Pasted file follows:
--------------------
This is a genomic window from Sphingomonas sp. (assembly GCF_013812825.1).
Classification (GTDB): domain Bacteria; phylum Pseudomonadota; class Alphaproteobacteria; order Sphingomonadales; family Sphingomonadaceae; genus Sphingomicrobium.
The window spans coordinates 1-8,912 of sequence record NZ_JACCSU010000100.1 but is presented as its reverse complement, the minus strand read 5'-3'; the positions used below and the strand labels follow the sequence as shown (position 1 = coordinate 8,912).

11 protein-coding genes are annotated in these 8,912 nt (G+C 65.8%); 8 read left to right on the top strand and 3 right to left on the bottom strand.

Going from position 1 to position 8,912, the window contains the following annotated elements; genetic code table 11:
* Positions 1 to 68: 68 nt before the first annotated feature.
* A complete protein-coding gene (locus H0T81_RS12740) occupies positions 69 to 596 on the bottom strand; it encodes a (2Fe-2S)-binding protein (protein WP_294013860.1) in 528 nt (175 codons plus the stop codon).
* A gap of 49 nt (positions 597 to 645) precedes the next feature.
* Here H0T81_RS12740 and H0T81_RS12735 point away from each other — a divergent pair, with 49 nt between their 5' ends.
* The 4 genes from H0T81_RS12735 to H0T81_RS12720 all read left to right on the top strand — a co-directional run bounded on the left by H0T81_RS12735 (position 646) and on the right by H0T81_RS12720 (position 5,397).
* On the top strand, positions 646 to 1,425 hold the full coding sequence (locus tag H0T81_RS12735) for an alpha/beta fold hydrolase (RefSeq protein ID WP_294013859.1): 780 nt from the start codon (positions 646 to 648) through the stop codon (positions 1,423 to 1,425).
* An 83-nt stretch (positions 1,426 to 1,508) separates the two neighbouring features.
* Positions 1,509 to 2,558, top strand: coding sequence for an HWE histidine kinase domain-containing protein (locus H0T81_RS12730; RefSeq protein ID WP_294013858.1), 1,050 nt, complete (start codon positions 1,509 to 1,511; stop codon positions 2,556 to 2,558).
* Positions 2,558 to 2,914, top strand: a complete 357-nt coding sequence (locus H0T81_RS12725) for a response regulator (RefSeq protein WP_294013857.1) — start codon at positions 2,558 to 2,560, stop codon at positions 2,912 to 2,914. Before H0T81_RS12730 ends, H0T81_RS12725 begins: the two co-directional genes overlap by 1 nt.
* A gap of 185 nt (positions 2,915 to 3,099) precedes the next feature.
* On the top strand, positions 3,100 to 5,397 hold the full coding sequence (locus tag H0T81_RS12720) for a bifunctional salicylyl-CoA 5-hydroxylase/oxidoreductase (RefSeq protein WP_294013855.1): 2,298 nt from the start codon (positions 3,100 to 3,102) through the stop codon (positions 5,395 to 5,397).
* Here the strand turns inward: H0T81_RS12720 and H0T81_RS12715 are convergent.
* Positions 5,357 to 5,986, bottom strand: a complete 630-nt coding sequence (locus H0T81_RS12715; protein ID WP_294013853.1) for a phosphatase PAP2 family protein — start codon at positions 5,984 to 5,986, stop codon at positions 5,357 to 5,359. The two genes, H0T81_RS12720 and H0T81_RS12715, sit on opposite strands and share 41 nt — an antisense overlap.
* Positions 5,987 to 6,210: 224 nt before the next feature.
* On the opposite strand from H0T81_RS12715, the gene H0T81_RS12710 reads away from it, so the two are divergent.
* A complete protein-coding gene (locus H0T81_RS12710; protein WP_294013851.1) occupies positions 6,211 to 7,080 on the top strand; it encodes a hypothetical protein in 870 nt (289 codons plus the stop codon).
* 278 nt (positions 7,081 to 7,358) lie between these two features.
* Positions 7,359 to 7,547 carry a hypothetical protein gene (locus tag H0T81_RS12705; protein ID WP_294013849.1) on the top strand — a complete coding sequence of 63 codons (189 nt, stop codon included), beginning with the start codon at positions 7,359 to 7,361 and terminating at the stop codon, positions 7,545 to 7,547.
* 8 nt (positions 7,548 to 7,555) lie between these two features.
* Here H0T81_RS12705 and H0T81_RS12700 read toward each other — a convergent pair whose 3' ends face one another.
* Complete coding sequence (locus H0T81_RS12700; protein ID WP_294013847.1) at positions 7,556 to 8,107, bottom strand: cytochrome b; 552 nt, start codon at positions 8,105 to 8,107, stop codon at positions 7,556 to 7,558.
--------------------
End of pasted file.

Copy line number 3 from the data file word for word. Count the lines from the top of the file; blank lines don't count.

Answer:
The window spans coordinates 1-8,912 of sequence record NZ_JACCSU010000100.1 but is presented as its reverse complement, the minus strand read 5'-3'; the positions used below and the strand labels follow the sequence as shown (position 1 = coordinate 8,912).